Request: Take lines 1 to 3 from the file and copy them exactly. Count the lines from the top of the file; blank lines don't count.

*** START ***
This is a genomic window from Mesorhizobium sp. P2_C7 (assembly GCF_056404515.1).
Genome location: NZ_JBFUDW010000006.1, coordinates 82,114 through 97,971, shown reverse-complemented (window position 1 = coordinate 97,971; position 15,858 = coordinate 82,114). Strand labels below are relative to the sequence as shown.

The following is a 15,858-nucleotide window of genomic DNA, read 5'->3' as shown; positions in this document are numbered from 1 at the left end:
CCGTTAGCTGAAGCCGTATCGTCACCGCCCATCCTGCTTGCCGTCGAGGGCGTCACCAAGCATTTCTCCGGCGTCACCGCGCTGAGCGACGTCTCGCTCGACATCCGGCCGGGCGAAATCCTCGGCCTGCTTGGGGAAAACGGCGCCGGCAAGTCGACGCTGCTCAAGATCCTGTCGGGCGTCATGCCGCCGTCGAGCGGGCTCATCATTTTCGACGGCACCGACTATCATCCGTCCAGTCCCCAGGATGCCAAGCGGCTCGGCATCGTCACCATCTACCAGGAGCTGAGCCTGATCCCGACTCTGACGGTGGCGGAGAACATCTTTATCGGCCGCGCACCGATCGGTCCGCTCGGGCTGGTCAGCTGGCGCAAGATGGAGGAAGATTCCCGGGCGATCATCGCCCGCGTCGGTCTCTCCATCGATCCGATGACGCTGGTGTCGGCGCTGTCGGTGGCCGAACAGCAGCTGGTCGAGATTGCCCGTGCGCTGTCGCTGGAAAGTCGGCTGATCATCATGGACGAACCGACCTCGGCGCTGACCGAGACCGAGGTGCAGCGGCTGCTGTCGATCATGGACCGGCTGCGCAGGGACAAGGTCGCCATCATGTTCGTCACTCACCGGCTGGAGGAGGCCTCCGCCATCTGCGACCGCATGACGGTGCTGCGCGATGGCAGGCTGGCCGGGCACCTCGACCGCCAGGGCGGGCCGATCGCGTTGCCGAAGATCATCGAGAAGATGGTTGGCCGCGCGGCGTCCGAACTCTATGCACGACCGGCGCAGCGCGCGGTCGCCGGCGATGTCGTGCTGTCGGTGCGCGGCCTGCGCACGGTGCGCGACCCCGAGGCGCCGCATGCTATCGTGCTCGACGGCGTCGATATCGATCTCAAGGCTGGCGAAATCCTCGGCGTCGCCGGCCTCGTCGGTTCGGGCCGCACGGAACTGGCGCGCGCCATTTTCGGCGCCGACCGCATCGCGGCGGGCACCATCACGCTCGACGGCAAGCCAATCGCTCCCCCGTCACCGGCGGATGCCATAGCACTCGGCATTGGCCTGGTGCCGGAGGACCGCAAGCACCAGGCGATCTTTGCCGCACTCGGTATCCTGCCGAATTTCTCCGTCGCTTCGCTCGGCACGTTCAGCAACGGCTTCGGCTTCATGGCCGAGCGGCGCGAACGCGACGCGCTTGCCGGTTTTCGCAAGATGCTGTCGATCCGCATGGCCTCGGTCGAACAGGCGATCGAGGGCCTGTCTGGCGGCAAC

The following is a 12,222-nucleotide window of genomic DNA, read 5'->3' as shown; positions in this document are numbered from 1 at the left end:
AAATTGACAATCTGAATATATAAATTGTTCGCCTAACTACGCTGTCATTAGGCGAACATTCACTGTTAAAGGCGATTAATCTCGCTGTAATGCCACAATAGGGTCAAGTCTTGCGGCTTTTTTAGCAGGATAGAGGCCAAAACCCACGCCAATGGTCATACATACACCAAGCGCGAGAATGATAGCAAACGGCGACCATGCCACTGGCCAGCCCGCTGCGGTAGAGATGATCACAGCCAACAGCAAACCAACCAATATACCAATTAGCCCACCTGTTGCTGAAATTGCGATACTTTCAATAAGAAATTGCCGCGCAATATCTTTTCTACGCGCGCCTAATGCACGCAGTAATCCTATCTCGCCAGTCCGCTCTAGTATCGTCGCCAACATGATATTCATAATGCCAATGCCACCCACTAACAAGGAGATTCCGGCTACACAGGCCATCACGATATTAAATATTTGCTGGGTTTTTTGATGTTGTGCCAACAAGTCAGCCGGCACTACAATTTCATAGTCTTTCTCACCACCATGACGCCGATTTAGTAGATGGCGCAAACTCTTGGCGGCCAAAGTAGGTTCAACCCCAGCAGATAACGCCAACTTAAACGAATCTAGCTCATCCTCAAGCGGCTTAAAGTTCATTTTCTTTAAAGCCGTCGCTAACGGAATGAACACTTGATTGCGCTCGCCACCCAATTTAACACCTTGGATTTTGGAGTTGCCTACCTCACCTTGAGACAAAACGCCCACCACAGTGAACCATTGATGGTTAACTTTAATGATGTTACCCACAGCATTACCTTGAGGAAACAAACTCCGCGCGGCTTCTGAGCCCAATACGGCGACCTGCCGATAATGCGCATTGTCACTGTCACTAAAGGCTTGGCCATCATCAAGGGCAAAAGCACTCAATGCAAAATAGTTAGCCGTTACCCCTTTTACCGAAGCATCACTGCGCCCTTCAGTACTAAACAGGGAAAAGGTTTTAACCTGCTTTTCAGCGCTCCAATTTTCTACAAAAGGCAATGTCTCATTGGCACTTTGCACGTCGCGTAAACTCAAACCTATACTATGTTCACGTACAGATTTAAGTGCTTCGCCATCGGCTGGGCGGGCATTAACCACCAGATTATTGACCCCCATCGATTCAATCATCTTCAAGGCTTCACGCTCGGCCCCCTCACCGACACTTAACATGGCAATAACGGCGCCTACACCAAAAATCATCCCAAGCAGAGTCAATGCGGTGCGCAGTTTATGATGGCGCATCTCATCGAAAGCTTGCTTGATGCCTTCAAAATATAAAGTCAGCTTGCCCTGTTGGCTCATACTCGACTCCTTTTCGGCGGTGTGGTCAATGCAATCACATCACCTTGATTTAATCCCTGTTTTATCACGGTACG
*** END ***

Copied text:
This is a genomic window from Mesorhizobium sp. P2_C7 (assembly GCF_056404515.1).
Genome location: NZ_JBFUDW010000006.1, coordinates 82,114 through 97,971, shown reverse-complemented (window position 1 = coordinate 97,971; position 15,858 = coordinate 82,114). Strand labels below are relative to the sequence as shown.

The following is a 15,858-nucleotide window of genomic DNA, read 5'->3' as shown; positions in this document are numbered from 1 at the left end: